4. Join forums that your competitor is in.– If you want to have a safe environment to ask questions about your competitors, join one of the forums they are in. Chances are, it will involve relevant topics that both your brand and your competition is connected to. You may learn something valuable, and it will tell you what they are up too, also.
5. Use AdMonitoring, keyword, or web ranking tools.– There are several tools out there now that businesses can use to see what their competition is up to. Tools such as Alexa are tools that are perfectly legal that allows you to look up the rankings of your competitors. There are other tools such as iSpionage that allow you to find out how your competitors are using keywords and what advertising techniques they are using to convert their viewers.
6. Join their Facebook page.– There’s hardly a better way to see how your competition is doing with their customers than to join their Facebook page yourself! If the business owner has their page where you can “follow,” rather than “like” the page, you can do this. It allows you to watch what they are doing without having to see all of their posts.
If you “like” their page, you’ll be notified every time they post something new. This means that you will get notifications every time they post something new.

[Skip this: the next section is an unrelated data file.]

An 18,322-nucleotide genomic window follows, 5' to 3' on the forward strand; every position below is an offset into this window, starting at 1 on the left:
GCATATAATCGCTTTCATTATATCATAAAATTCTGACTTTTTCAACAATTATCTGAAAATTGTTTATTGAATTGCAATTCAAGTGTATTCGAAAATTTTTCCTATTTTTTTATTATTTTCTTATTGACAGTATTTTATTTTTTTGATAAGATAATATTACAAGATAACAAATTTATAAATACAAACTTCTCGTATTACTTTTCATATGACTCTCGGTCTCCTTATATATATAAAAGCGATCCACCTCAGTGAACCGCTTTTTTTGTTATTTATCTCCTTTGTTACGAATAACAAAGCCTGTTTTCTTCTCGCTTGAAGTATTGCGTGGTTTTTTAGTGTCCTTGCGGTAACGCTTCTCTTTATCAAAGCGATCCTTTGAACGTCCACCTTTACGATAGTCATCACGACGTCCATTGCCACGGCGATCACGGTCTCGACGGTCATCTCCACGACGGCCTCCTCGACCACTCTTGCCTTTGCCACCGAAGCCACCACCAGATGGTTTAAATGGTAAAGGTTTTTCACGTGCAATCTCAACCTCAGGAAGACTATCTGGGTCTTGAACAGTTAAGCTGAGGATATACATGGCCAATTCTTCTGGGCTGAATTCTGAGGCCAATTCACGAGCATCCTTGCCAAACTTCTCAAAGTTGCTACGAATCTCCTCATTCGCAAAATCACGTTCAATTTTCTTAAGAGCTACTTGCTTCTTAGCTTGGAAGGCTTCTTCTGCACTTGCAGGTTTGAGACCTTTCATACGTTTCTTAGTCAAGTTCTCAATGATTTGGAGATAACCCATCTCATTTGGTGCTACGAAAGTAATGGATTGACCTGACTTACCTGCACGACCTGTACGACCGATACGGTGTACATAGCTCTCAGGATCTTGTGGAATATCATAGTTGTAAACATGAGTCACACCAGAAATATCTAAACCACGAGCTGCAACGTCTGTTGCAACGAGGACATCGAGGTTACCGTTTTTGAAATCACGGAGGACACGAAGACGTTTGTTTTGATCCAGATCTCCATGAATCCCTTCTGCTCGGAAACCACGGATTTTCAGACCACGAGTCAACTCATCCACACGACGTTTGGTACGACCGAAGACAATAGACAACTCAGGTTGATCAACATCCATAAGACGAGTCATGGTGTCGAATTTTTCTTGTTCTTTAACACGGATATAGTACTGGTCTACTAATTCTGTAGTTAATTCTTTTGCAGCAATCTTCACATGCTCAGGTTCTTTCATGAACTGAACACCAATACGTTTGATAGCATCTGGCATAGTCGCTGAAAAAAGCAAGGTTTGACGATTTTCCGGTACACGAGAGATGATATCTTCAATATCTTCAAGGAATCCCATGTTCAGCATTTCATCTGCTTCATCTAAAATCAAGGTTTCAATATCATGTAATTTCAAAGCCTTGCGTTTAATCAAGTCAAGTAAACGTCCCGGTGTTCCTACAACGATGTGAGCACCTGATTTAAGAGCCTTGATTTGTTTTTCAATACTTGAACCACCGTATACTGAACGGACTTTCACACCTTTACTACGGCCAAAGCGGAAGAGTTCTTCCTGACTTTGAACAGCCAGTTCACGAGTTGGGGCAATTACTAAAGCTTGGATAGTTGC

7. Follow them on Twitter.– If you follow your competition on Twitter, you’ll know whenever they post a new tweet. These are typically much shorter than Facebook posts due to the character requirements on Twitter. But it will still tell you in one tweet what they are doing.
8. Email them for information.– If you want to be a bit braver and play “James Bond” in their face, email them for information. You might refer to this as “posing as a customer, ” and it’s not the most straightforward approach. But which of us entrepreneurs have not acted like a client to find out what a competitor was charging for their products or services?
If you do email them, act casual and just state that you are interested in what they offer and how they do business. You could also be more specific about a particular product. However, you do it, be honest in your inquiry, even if your intentions are not as transparent.